Stanford expert challenging Eurocentric narrative of psychology finds inspiration in Türkiye

Stanford expert challenging Eurocentric narrative of psychology finds inspiration in Türkiye

Senior psychiatrist has traveled across Türkiye to explore holistic mental health therapies used here for centuries

By Handan Kazanci

ISTANBUL (AA) – For centuries, human psychology has been a focal point in the field of medicine. The greatest minds have delved into its depths, driven by the singular aim of unlocking the secrets of what remains the most complex aspect of humans and their humanity.

Rania Awaad, a senior psychiatrist from Stanford University in the US, is on a similar journey, just with a slightly different objective: challenging what she calls the Eurocentric narrative of psychology perpetuated throughout modern history.

That has brought her to Türkiye, where Awaad and her team are retracing the history of mental health care at historic institutions known as Dar us-Shifa, many of which date back centuries to the Ottoman or Seljuk eras.

“This concept is very important because these are institutions that are part of, and inspired by, Islamic tradition,” Awaad, a clinical associate professor of psychiatry at the Stanford University School of Medicine, told Anadolu.

“They weren’t just merely hospitals. They were also institutions of healing.”

The reason why she decided to focus on these institutions is because of their holistic approach on all “senses of human beings,” explained the 42-year-old Cairo-born American, who is the director of the Stanford Muslim Mental Health and Islamic Psychology Lab.

She also runs a non-profit organization called Maristan, which she said is a concept similar to the Dar us-Shifa.

“Also the concept of healing the soul, the nefs, which is something kind of missing, I would say, in modern psychology today,” she said, referring to the Arabic word used in the Muslim holy book Quran, which also translates as the self or one’s true self.


- Origins of the concept

Awaad said she is working on a book that will explore “what was the concept that inspired these healing institutions and specifically how they heal mental illness.”

Her book is expected to be published next year by prominent publishing house Routledge.

According to Awaad, Dar us-Shifas brought about a major shift in mental health care.

“Hospitals, prior to the Islamic civilizations, may have had people who are mentally ill in them,” she said.

“But once you have the Islamic civilization come, there’s a real emphasis on … the preservation of the intellect, preserving the aqil (intellect in Arabic), and so there was a strong emphasis on making sure that those who were ill were treated.”

Awaad was in Türkiye’s northwestern Edirne province last year to visit a Dar us-Shifa which has been turned into a museum focused on the history of health care.

That inspired her to take a road trip through Türkiye with her team this year, which she has also been sharing with her over 126,000 followers on Instagram.

“We started in Bursa … (and) ended up in Kayseri, which was very beautiful, very helpful to see what happened to the Dar us-Shifas. From there we were able to go to Sivas, then to Amasya,” she said.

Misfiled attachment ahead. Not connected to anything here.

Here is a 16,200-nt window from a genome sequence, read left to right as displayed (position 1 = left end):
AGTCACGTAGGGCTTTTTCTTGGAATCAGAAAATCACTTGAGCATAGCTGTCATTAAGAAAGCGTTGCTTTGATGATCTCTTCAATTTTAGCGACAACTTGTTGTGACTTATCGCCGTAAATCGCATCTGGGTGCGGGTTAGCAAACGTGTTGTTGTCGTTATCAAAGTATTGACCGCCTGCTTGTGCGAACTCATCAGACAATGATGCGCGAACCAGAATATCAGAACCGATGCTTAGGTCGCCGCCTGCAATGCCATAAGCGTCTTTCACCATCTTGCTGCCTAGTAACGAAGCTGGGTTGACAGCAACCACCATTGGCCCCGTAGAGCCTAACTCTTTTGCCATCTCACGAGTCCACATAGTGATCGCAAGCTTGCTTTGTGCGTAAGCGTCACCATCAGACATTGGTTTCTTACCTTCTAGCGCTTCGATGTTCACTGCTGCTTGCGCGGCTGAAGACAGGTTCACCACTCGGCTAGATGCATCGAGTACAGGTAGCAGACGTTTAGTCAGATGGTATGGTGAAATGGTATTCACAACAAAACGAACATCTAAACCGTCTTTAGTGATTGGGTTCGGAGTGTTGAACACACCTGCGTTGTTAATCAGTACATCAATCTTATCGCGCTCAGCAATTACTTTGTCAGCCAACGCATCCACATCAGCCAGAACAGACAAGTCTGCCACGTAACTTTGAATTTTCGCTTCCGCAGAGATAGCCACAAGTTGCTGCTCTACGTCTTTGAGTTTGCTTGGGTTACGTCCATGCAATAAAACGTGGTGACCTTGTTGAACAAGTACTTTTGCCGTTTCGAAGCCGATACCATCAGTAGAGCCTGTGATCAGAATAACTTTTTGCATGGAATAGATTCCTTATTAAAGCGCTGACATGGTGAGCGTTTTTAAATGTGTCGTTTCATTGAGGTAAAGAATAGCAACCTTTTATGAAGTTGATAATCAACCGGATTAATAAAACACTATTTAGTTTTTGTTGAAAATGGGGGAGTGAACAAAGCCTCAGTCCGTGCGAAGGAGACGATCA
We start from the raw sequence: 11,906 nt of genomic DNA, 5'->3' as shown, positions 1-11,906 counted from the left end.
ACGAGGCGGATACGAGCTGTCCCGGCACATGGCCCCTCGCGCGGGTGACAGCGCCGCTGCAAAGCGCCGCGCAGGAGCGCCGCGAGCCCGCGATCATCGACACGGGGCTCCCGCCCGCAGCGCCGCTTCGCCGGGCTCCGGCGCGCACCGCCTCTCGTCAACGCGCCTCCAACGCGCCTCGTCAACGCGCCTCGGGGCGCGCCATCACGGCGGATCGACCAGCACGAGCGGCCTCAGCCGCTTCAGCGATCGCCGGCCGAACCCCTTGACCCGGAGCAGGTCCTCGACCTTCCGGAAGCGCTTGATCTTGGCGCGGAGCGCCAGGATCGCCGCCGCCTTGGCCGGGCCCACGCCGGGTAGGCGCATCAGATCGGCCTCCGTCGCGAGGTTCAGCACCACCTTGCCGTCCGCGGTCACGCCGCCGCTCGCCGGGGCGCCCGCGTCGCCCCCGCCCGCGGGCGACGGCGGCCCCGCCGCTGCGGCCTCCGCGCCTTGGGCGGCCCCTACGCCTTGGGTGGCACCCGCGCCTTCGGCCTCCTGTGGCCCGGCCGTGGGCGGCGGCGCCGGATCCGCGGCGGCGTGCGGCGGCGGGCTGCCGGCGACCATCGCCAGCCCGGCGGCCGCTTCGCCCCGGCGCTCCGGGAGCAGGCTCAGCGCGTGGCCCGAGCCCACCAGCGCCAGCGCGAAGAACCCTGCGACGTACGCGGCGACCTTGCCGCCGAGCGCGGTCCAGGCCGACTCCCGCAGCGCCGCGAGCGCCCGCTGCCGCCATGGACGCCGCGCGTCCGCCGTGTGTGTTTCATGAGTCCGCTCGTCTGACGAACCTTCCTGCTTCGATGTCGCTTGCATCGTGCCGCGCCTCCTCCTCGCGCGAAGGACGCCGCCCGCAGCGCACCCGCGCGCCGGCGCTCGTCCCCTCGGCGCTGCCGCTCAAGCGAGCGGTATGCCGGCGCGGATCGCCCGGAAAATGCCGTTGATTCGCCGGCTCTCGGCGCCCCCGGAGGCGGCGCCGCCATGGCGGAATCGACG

Awaad and her team visited Dar us-Shifas in Istanbul last Friday, some of which are open to the public, while they got special permission for the others.


- ‘Integrated sense of healing’

The Dar us-Shifas had an approach to healing that took all aspects into account, from clean eating to medicine and fresh air, all of which was to “heal the soul completely,” according to Awaad.

One of the most interesting things we found was “this very integrated sense of healing,” she said.

“They were using water therapy in most of these Dar us-Shifas, not just the fountain, but the concept of the kind of sound you would hear from the water. They were actually treating them in the water for healing and the hamam that was usually attached to it,” she said.

“Also sound therapy, the use of the ‘makam,’ or the tones. If somebody was very depressed, they would play a tone that would bring them up. If somebody was very anxious, they would play a tone that would calm them down. This is a beautiful concept of integrating all the different senses of healing.”

From her travels in Türkiye, Awaad said she came to understand that “a lot of these Dar us-Shifas actually continued to be used as hospitals until the early 1900s,” contrary to the previous research she came across.

Other researchers purported that “they were neglected and modern medicine was replacing them, but actually we found it being used even in parallel with modern medicine,” she explained.

Awaad said the history of psychology is written from a very Eurocentric view.

“It essentially says a lot of psychology started in Europe, and all of the writing or discoveries of mental illnesses were by Europeans,” she said.

“But actually, some of the research I myself have done … and other the publications have shown that so many of these diseases or illnesses like … OCD (obsessive compulsive disorder) … was a millennium before the Europeans,” she added.

In the US, she said, many people feel “disconnected from psychology today.”

“The Islamic civilization had a beautiful heritage of healing,” said Awaad.

“You see this in the beauty of Dar us-Shifas and it needs to be brought back in order to heal people all around us. This is my interest in changing the narrative or rewriting the narrative of psychology, and I’m also making it relatable for Muslims around us.”

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